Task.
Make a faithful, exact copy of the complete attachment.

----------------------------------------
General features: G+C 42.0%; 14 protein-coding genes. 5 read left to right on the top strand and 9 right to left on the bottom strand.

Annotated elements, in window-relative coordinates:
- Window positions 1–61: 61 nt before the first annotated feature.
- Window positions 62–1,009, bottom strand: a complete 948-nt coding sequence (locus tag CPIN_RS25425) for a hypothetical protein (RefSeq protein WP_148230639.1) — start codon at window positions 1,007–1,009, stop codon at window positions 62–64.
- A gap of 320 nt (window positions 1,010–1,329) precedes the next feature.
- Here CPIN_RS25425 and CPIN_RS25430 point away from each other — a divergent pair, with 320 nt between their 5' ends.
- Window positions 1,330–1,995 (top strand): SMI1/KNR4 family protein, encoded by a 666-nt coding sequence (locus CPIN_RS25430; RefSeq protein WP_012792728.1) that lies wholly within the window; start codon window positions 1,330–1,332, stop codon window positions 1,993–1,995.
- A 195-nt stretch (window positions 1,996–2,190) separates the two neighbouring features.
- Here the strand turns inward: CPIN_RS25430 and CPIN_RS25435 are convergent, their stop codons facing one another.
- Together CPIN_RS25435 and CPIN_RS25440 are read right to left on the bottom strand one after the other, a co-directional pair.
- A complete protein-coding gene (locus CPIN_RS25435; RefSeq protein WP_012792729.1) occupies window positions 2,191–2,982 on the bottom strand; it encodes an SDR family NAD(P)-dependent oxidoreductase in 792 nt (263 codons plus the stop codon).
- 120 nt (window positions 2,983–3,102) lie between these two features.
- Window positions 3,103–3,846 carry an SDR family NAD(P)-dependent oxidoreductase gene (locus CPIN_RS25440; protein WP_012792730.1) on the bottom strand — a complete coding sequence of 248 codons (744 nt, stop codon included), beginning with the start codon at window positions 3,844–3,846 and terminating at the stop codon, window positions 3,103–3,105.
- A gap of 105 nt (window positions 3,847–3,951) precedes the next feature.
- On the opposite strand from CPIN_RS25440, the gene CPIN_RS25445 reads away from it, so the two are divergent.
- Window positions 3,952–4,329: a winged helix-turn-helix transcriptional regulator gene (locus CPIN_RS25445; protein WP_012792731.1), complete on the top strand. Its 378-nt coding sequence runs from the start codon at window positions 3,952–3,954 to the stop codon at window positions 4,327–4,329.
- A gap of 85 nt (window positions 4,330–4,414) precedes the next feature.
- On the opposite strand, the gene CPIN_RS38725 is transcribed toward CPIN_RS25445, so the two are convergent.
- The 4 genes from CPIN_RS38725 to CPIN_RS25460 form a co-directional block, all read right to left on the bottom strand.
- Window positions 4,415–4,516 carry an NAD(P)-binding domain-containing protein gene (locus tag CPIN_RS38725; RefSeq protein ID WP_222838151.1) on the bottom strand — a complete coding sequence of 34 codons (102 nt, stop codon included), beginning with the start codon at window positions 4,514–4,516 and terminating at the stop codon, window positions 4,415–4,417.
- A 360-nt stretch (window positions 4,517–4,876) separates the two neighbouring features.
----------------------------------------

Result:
General features: G+C 42.0%; 14 protein-coding genes. 5 read left to right on the top strand and 9 right to left on the bottom strand.

Annotated elements, in window-relative coordinates:
- Window positions 1–61: 61 nt before the first annotated feature.
- Window positions 62–1,009, bottom strand: a complete 948-nt coding sequence (locus tag CPIN_RS25425) for a hypothetical protein (RefSeq protein WP_148230639.1) — start codon at window positions 1,007–1,009, stop codon at window positions 62–64.
- A gap of 320 nt (window positions 1,010–1,329) precedes the next feature.
- Here CPIN_RS25425 and CPIN_RS25430 point away from each other — a divergent pair, with 320 nt between their 5' ends.
- Window positions 1,330–1,995 (top strand): SMI1/KNR4 family protein, encoded by a 666-nt coding sequence (locus CPIN_RS25430; RefSeq protein WP_012792728.1) that lies wholly within the window; start codon window positions 1,330–1,332, stop codon window positions 1,993–1,995.
- A 195-nt stretch (window positions 1,996–2,190) separates the two neighbouring features.
- Here the strand turns inward: CPIN_RS25430 and CPIN_RS25435 are convergent, their stop codons facing one another.
- Together CPIN_RS25435 and CPIN_RS25440 are read right to left on the bottom strand one after the other, a co-directional pair.
- A complete protein-coding gene (locus CPIN_RS25435; RefSeq protein WP_012792729.1) occupies window positions 2,191–2,982 on the bottom strand; it encodes an SDR family NAD(P)-dependent oxidoreductase in 792 nt (263 codons plus the stop codon).
- 120 nt (window positions 2,983–3,102) lie between these two features.
- Window positions 3,103–3,846 carry an SDR family NAD(P)-dependent oxidoreductase gene (locus CPIN_RS25440; protein WP_012792730.1) on the bottom strand — a complete coding sequence of 248 codons (744 nt, stop codon included), beginning with the start codon at window positions 3,844–3,846 and terminating at the stop codon, window positions 3,103–3,105.
- A gap of 105 nt (window positions 3,847–3,951) precedes the next feature.
- On the opposite strand from CPIN_RS25440, the gene CPIN_RS25445 reads away from it, so the two are divergent.
- Window positions 3,952–4,329: a winged helix-turn-helix transcriptional regulator gene (locus CPIN_RS25445; protein WP_012792731.1), complete on the top strand. Its 378-nt coding sequence runs from the start codon at window positions 3,952–3,954 to the stop codon at window positions 4,327–4,329.
- A gap of 85 nt (window positions 4,330–4,414) precedes the next feature.
- On the opposite strand, the gene CPIN_RS38725 is transcribed toward CPIN_RS25445, so the two are convergent.
- The 4 genes from CPIN_RS38725 to CPIN_RS25460 form a co-directional block, all read right to left on the bottom strand.
- Window positions 4,415–4,516 carry an NAD(P)-binding domain-containing protein gene (locus tag CPIN_RS38725; RefSeq protein ID WP_222838151.1) on the bottom strand — a complete coding sequence of 34 codons (102 nt, stop codon included), beginning with the start codon at window positions 4,514–4,516 and terminating at the stop codon, window positions 4,415–4,417.
- A 360-nt stretch (window positions 4,517–4,876) separates the two neighbouring features.